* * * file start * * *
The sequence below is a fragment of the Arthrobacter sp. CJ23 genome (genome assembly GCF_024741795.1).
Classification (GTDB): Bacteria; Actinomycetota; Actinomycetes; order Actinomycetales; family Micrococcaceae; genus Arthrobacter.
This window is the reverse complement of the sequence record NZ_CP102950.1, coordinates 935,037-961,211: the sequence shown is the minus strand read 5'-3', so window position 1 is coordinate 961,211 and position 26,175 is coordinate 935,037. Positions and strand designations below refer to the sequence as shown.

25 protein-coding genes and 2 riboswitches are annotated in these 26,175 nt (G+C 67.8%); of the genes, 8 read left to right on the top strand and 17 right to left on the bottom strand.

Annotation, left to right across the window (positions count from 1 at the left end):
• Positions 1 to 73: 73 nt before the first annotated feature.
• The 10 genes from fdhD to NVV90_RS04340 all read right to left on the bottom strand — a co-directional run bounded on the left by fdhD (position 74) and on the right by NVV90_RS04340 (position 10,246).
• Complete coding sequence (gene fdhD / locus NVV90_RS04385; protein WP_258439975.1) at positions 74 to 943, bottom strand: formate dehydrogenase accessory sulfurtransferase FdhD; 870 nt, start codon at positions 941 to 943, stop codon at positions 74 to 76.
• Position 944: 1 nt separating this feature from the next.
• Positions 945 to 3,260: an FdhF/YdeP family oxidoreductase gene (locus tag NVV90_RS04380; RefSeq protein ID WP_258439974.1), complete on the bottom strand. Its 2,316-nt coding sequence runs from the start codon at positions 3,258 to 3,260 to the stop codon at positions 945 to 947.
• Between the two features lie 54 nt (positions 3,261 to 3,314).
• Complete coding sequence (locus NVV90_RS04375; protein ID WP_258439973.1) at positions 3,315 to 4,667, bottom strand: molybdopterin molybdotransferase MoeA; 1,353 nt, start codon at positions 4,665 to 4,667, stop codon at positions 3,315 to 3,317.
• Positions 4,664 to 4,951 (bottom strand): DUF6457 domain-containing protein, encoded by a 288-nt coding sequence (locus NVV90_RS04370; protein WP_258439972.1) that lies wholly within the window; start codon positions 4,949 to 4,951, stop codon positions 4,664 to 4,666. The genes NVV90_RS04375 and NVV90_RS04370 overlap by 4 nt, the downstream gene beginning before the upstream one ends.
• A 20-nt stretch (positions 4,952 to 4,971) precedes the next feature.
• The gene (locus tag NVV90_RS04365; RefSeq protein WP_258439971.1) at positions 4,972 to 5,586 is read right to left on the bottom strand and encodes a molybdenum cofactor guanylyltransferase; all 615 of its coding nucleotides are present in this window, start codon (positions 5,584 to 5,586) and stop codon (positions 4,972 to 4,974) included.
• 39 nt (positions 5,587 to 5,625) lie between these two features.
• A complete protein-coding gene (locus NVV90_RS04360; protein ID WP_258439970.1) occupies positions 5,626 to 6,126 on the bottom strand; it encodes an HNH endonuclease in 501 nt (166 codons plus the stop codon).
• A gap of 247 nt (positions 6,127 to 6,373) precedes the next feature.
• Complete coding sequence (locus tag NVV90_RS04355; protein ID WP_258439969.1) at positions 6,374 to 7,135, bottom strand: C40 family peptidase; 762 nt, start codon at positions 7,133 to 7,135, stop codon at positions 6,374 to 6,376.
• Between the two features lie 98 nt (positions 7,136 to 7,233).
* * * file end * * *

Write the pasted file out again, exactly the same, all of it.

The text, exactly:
The sequence below is a fragment of the Arthrobacter sp. CJ23 genome (genome assembly GCF_024741795.1).
Classification (GTDB): Bacteria; Actinomycetota; Actinomycetes; order Actinomycetales; family Micrococcaceae; genus Arthrobacter.
This window is the reverse complement of the sequence record NZ_CP102950.1, coordinates 935,037-961,211: the sequence shown is the minus strand read 5'-3', so window position 1 is coordinate 961,211 and position 26,175 is coordinate 935,037. Positions and strand designations below refer to the sequence as shown.

25 protein-coding genes and 2 riboswitches are annotated in these 26,175 nt (G+C 67.8%); of the genes, 8 read left to right on the top strand and 17 right to left on the bottom strand.

Annotation, left to right across the window (positions count from 1 at the left end):
• Positions 1 to 73: 73 nt before the first annotated feature.
• The 10 genes from fdhD to NVV90_RS04340 all read right to left on the bottom strand — a co-directional run bounded on the left by fdhD (position 74) and on the right by NVV90_RS04340 (position 10,246).
• Complete coding sequence (gene fdhD / locus NVV90_RS04385; protein WP_258439975.1) at positions 74 to 943, bottom strand: formate dehydrogenase accessory sulfurtransferase FdhD; 870 nt, start codon at positions 941 to 943, stop codon at positions 74 to 76.
• Position 944: 1 nt separating this feature from the next.
• Positions 945 to 3,260: an FdhF/YdeP family oxidoreductase gene (locus tag NVV90_RS04380; RefSeq protein ID WP_258439974.1), complete on the bottom strand. Its 2,316-nt coding sequence runs from the start codon at positions 3,258 to 3,260 to the stop codon at positions 945 to 947.
• Between the two features lie 54 nt (positions 3,261 to 3,314).
• Complete coding sequence (locus NVV90_RS04375; protein ID WP_258439973.1) at positions 3,315 to 4,667, bottom strand: molybdopterin molybdotransferase MoeA; 1,353 nt, start codon at positions 4,665 to 4,667, stop codon at positions 3,315 to 3,317.
• Positions 4,664 to 4,951 (bottom strand): DUF6457 domain-containing protein, encoded by a 288-nt coding sequence (locus NVV90_RS04370; protein WP_258439972.1) that lies wholly within the window; start codon positions 4,949 to 4,951, stop codon positions 4,664 to 4,666. The genes NVV90_RS04375 and NVV90_RS04370 overlap by 4 nt, the downstream gene beginning before the upstream one ends.
• A 20-nt stretch (positions 4,952 to 4,971) precedes the next feature.
• The gene (locus tag NVV90_RS04365; RefSeq protein WP_258439971.1) at positions 4,972 to 5,586 is read right to left on the bottom strand and encodes a molybdenum cofactor guanylyltransferase; all 615 of its coding nucleotides are present in this window, start codon (positions 5,584 to 5,586) and stop codon (positions 4,972 to 4,974) included.
• 39 nt (positions 5,587 to 5,625) lie between these two features.
• A complete protein-coding gene (locus NVV90_RS04360; protein ID WP_258439970.1) occupies positions 5,626 to 6,126 on the bottom strand; it encodes an HNH endonuclease in 501 nt (166 codons plus the stop codon).
• A gap of 247 nt (positions 6,127 to 6,373) precedes the next feature.
• Complete coding sequence (locus tag NVV90_RS04355; protein ID WP_258439969.1) at positions 6,374 to 7,135, bottom strand: C40 family peptidase; 762 nt, start codon at positions 7,133 to 7,135, stop codon at positions 6,374 to 6,376.
• Between the two features lie 98 nt (positions 7,136 to 7,233).